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What to do if you haven’t filed taxes in years [Guide]

Every once in a while, I deal with someone who hasn’t filed taxes in years. Sometimes it’s just a couple of years; at times, it is 10+ years. No matter what happened in the past, it would be best if you took it upon yourself to get current with your taxes.

It’s just the right thing to do because, sooner or later, the IRS will catch up. There’s no statute of limitations on unfiled tax returns.

It is daunting.

What years should I file? Where can I find all my W-2s?

It’s not as bad as it sounds. Here’s a handy guide:

A step-by-step guide on what to do if you haven’t filed taxes in years

1 – Request Wage and Income transcripts from the IRS

If you don’t have W-2s or other income records, you can request the data from the IRS. The wage and Income transcript that the IRS provides on request has data related to W-2s, 1099s, and 1098s.

In most cases, you can go back seven years, but IRS does purge records from time to time. Please keep in mind that the wage and income transcript information is reported to the IRS by your employer or bank at the same time it was reported to you.

Even if you have income records, requesting your wage and income transcript from the IRS is a good first step.

Unfortunately, wage and income transcripts can’t be obtained online. You will need to prepare and mail Form 4506-T to the IRS.

2 – Go to a tax professional, an Enrolled Agent, or Certified Public Accountant.

Once you receive your wage and income transcript, the next step is to seek a competent tax professional. Ask family, friends, or Google. Do some research, make some calls, and specifically ask your tax professional about doing back taxes.

You might think you are going to a tax professional for advice, but that’s only part of the reason. You can prepare your current year’s taxes online; that’s not a problem. When it comes to back taxes, you will not be able to prepare them online. Tax professionals have access to prior year income tax software and, in most cases, will be your best hope to get current with the IRS.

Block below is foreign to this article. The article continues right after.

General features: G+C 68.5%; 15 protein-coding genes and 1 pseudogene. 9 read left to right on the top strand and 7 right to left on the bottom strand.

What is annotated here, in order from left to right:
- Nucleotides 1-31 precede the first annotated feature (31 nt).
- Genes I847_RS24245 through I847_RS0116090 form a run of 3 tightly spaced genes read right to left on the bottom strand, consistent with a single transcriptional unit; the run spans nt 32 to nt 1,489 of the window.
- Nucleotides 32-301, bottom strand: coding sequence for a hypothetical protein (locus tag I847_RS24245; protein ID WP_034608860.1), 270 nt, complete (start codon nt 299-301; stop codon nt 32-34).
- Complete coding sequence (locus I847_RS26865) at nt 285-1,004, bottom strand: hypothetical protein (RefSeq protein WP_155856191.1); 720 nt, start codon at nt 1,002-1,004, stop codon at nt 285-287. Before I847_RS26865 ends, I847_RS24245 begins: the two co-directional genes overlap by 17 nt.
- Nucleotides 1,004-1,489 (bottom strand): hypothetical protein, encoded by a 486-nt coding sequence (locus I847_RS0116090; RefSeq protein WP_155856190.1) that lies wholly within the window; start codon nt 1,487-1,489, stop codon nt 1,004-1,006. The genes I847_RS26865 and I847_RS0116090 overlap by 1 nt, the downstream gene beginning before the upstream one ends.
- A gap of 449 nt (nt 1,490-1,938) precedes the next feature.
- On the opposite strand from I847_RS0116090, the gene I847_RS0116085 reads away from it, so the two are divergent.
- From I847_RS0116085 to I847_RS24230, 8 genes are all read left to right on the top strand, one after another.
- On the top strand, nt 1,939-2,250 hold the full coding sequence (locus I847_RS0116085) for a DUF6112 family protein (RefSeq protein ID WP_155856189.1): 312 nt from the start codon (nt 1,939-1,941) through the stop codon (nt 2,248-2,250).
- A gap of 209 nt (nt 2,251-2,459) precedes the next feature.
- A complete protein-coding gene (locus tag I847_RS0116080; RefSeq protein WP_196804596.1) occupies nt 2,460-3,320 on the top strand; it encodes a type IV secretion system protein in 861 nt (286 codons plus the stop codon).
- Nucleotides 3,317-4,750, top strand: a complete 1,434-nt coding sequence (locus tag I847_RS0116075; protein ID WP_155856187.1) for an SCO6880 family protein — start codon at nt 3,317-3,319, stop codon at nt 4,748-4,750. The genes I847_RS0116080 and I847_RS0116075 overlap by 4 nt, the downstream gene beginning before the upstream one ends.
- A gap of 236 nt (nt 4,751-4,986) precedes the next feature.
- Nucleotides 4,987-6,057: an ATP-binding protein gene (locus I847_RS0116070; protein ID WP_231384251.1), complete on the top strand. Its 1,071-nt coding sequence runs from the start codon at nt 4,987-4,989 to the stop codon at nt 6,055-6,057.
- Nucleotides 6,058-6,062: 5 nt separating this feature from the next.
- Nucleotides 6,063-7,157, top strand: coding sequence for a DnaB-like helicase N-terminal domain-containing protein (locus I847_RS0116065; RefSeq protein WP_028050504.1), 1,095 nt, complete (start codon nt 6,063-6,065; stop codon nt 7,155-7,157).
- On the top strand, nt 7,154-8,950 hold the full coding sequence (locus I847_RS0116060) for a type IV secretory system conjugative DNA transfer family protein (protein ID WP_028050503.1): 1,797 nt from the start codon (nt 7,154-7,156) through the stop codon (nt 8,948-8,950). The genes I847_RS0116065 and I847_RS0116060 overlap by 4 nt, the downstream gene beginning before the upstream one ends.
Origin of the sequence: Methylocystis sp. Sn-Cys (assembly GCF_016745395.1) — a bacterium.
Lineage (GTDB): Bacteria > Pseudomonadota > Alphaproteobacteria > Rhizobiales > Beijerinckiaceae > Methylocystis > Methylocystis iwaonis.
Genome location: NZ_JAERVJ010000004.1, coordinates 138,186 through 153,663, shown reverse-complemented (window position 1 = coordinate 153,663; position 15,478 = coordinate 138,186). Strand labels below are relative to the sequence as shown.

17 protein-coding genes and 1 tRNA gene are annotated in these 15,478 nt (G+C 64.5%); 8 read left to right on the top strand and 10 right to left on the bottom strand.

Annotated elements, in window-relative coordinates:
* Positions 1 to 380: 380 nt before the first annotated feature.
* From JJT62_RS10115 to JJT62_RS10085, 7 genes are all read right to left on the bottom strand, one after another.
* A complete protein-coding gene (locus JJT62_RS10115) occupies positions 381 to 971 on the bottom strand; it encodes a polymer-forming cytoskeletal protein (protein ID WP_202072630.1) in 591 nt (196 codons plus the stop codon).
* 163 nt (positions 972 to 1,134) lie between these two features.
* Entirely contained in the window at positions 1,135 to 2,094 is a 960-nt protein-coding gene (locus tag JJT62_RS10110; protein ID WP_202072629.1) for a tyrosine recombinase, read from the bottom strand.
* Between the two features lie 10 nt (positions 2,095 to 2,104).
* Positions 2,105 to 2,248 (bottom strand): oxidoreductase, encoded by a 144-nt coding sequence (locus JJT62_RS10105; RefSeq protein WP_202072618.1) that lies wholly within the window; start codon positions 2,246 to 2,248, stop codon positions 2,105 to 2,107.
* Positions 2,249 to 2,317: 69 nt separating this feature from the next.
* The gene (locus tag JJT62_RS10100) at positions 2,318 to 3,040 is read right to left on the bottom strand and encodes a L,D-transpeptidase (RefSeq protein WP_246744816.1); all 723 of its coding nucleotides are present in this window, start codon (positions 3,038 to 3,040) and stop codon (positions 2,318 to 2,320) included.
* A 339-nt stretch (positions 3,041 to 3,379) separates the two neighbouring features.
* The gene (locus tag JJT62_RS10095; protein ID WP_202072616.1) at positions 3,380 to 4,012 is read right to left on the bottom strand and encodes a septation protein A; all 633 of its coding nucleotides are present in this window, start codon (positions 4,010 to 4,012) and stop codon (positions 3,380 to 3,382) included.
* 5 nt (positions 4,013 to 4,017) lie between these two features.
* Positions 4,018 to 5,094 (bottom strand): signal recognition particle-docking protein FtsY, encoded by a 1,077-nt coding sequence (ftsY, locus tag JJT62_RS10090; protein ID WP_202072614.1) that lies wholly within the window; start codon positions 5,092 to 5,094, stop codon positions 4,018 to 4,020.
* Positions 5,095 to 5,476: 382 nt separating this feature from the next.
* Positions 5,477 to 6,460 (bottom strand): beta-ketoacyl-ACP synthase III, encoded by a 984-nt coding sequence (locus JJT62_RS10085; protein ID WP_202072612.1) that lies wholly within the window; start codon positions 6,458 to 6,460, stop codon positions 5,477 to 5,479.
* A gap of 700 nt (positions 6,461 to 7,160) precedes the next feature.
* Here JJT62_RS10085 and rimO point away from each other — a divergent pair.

3 – File the most recent year first, followed by previous years.

Your tax professional will suggest you file the most recent year first and then all previous years. That’s the best way to get current with your income tax filing. If you have refunds coming, you can only go back three years.

Ask your tax professional to attach a leniency statement to the tax return and explain why you could not file your taxes on time. This will be worth your time because IRS tends to be more lenient with taxpayers who come forward voluntarily and get current with their taxes.

4 – Wait for the IRS to process the returns.

IRS takes some time to process paper-filed returns. It isn’t possible to e-file returns from prior years. It might take up to 8-12 weeks before you hear anything back from the IRS.

In most cases, you will receive a notice with penalties and fees. Ask for a payment plan if you need time to pay your taxes. If the amount is much more than you can afford to pay even if you were approved for the payment plan, then an offer in compromise might be your best option.

If you have questions or comments or want clarification on anything listed above, feel free to use the comment box below.